Fab CEO Tweet Rant Reveals Key Twitter Weakness

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By Ben Myers

Twitter on iPhone screen
Twitter profile on iPhone 5s

One of the biggest downsides of throwing stones at other people is the fact that you have to watch the glass sidings of your house as you throw stones. While Twitter shareholder and Fab CEO Jason Goldberg might be roundly criticized as being in no position to judge Twitter’s strategic mistakes given Fab’s own ailing financial health-it has laid off several rounds of employees-Goldberg’s recent 44 tweet rant on the strategic direction of Twitter is worth paying attention to.

It is no secret that Twitter is driven by Facebook’s strategy of monetizing its space. Facebook’s been aggressively trying to squeeze as much cash out of every inch of digital real estate in front of its huge number of eyeballs. As I have written about earlier, it appears Facebook’s suppressing free fan page organic traffic so it can push more and more businesses to pay for official FB advertising. So far, this strategy is working as evidenced by Facebook advertising revenue’s healthy upward trajectory. Twitter is trying to do the same by capturing space on the feeds of its 280 million plus active users. This is a problematic approach because there’s a huge gulf of difference between Facebook and Twitter in terms of engagement time, scale, and content consumption depth.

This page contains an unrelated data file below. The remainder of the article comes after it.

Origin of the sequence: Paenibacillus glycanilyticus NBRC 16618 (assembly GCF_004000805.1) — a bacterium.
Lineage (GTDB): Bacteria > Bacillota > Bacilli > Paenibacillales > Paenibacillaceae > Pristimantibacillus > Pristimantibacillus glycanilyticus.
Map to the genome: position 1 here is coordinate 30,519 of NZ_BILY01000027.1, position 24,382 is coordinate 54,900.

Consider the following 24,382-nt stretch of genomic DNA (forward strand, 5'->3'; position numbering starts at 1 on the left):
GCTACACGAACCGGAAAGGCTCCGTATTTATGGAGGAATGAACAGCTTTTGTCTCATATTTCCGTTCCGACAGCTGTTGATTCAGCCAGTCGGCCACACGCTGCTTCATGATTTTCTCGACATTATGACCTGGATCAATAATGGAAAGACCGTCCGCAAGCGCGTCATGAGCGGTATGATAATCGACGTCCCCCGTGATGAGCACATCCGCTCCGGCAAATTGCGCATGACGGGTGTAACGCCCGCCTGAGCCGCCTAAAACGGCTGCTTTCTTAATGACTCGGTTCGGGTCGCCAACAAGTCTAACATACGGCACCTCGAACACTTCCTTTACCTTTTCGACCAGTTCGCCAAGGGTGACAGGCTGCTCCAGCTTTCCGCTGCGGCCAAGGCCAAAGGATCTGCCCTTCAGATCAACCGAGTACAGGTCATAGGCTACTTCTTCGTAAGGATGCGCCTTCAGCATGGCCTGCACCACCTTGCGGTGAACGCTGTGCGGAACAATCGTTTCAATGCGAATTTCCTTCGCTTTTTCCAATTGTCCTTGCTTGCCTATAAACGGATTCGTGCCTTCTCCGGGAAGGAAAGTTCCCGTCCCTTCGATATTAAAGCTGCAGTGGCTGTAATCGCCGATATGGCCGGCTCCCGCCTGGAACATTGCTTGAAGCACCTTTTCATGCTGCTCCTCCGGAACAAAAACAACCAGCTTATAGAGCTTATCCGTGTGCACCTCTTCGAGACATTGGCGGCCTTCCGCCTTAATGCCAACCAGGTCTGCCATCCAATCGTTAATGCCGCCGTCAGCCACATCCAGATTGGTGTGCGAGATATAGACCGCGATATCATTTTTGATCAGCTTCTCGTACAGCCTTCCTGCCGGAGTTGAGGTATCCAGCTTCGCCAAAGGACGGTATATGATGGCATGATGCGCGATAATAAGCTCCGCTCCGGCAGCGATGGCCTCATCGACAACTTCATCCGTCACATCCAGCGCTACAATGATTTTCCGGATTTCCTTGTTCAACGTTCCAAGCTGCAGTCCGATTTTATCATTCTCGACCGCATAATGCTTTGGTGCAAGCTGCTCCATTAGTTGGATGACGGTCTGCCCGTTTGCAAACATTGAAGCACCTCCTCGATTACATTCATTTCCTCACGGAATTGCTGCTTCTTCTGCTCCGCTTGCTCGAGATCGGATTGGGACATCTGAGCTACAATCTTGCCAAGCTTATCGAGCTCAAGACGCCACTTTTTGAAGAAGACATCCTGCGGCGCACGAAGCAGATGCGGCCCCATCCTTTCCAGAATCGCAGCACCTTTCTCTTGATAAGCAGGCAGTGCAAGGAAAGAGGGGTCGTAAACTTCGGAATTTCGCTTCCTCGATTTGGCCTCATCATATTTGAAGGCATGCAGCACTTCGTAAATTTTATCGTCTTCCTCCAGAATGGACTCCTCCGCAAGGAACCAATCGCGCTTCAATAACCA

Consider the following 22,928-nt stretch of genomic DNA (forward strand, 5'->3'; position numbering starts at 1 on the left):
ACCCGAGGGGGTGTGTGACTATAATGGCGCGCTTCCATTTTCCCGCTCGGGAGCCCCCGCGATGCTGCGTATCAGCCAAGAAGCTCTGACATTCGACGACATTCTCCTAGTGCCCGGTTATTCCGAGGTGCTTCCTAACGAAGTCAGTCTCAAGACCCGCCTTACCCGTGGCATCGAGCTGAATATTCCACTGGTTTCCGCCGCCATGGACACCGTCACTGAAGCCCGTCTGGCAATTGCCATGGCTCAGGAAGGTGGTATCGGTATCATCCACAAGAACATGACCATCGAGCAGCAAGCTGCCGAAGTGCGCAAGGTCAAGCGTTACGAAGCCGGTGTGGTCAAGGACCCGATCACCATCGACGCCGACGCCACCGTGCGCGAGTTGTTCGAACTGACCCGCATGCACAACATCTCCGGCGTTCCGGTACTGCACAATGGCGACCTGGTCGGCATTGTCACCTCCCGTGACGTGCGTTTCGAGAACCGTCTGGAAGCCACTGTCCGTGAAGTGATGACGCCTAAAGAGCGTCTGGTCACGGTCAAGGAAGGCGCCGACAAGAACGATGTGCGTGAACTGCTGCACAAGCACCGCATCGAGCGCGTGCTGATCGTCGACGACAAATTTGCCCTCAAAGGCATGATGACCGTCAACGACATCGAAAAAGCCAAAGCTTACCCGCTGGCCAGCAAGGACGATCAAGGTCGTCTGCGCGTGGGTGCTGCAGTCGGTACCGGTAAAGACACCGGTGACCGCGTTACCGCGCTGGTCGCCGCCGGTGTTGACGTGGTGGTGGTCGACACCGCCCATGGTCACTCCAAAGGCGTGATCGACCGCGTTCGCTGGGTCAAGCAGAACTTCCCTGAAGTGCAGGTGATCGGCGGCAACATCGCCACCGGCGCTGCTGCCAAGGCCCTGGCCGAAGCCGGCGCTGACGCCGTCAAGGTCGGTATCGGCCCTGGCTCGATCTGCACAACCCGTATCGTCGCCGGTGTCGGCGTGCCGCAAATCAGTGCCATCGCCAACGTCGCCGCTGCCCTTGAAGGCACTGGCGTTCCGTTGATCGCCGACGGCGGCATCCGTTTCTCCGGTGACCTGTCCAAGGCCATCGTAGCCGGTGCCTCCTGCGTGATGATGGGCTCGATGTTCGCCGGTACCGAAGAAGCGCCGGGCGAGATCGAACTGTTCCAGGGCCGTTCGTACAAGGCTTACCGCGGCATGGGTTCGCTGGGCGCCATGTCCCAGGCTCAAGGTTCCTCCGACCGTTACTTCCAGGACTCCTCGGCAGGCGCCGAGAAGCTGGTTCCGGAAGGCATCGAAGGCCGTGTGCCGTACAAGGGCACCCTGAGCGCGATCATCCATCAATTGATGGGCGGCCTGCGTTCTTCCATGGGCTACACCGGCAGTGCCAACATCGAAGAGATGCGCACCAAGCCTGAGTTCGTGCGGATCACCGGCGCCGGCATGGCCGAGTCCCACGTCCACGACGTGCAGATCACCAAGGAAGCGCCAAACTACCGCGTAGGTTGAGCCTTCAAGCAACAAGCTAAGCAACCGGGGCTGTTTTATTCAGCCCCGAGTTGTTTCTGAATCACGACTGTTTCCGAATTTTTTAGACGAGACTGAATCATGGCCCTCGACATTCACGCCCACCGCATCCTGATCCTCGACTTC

Goldberg says the better approach would be to monetize the usage of Twitter instead of focusing on monetizing its users. He sees Twitter’s main value as an effective ‘one to many’ communication platform. Twitter users can be made to pay for media stored on such a massive distribution platform. Think of Twitter as a movie or file server serving content platform. This idea might have legs. Twitter, after all, is a great platform for making ideas, causes, and content go viral. Why not leverage this capability by plugging it into branded media created both by established brands and new and upcoming companies. Considering how cutthroat the startup space is, being able to use Twitter to get your new brand established might just be worth it.
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